Given the popularity of 1920s and 1930s-era America, due mostly to F. Scott Fitzgerald and flappers fashion, it’s no surprise that the interest in pulp novels has remained steady, if not somewhat overlooked at times. That is what made Titan Comics' announcement of their “Hard Case Crime” imprint so enticing. While most noir-style crime books now simply lift the aesthetic into a more modern era, the Walter Hill-inspired book, Triggerman, looked to be 1930s gangland in its purest form, and it absolutely delivered, although not always to its credit.
In the grim darkness of the far future, there is only war. Such are the words printed on nearly every game book in the Warhammer 40,000 (or Warhammer 40k or even just 40k) series. Created by British company Games Workshop in 1987, this miniatures game set in a dystopian 41st millennium, where humanity must defend itself from alien threats and heresy within, has attracted players from all over and continues to go strong to this day. The deep, intricate background of the galaxy and its inhabitants, as well as the numerous customizable armies, give everyone something to latch onto. How does this translate into their first foray into comics? Well… I find it lacking, to say the least.
“Times Square, 1986: the home of New York’s red light district, where strip clubs, porno theatres, and petty crime prevail.
When a chance encounter for Peepbooth worker Roxy Bell leads to the brutal murder of a public access pornographer, the erotic performer and her punk rock ex-partner Nick Zero soon find themselves under fire from criminals, cops, and the city elite, as they begin to untangle a complex web of corruption leading right to City Hall.
Like the Naked City, there are eight million stories in the Deuce. This is one of them…”
If you ever believe that toxic black mold is dangerous or in the least presents some kind of potential health problems, then the new series premiere, Rivers of London by Titan Comics, introduces a completely new form of holy moldy.
You will fall into darkness. You will witness monsters harnessing powers to deprive others of their inner light. Life will become a spectator sport and the choice to do much of anything else will be almost nonexistent.
You seem familiar to me…
Titan’s blurb promoting their new series, The Chimera Brigade, seemed to imply a new super-verse for readers that would be set in World War II. I thought that this was going to be something new, with the powered individuals receiving their gifts by way of chemical and radiological weapons from the trenches of The Great War. Upon meeting this new group, however, it seems that things are going to more closely clone the Big Two than I had reasonably expected. At first I was taken aback by it, especially with how far artist Gess went to make sure that we knew the inspiration behind each superhuman (which I’ll get into in a second). It seems, instead, that this book will be focused more on the daughter of Madame Curie who seems slated to be a witness to history rather than its author as her mother was.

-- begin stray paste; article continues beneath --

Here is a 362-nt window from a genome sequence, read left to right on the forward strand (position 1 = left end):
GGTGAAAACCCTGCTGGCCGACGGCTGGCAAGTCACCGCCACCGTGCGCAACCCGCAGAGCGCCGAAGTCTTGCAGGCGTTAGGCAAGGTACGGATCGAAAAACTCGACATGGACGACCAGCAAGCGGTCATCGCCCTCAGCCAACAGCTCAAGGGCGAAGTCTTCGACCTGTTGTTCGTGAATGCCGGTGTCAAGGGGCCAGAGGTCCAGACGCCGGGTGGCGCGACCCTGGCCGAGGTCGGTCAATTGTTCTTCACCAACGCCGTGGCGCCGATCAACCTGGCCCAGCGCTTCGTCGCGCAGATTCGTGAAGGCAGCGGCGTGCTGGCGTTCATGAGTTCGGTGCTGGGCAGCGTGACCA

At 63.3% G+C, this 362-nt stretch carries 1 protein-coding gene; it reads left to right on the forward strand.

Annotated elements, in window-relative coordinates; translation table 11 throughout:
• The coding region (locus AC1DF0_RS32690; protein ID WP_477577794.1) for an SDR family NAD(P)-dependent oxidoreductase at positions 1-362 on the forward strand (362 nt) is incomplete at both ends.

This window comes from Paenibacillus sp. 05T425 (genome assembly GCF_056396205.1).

Has anyone else been reading TMNT Universe? It’s really good, you guys! The gods of comic books—a.k.a. Kevin Eastman, Bobby Curnow, and Tom Waltz—have created another hopefully ongoing series, and I’m curious to know if we’ll only see some characters in one series and the rest in the other. But only time will tell…
The Strain, the first in a trilogy of vampire wonder, has generated a continuous stream of content since its release in 2009. The originators of this tale, Guillermo del Toro and Chuck Hogan, have seen their story adapted to many different platforms.
Bandette does not disappoint. It is phenomenal, “no?” This rhetorically wit-laden genius of a character proves that Paul Tobin and Colleen Coover can make storytelling and artwork seem easily accomplished. Bandette is the best thief in the world, and the simple fact she narrates her own action sequences shows the reader how endearing she is from the beginning.
I hesitate to say that Sherlock Holmes, the famously brilliant and proficient detective created by Sir Arthur Conan Doyle, has ever fallen out of popularity, but we are certainly living in a time of heightened interest in Holmes when it comes to the pop culture scene. Between television programs like the BBC’s Sherlock and CBS’ Elementary, feature films like Guy Ritchie’s Sherlock Holmes (and its sequels), and graphic novels like Image Comics’ Moriarty, there’s no drought of exciting content to devour for fans of the world-famous detective and his various capers. Now, I, Holmes (written by Michael Lent and illustrated by Dan Parsons) can be added to the list of comic book options for Sherlock fans searching for their next fix, offering a modern-day, gender-swapped version of the detective from 221B Baker Street.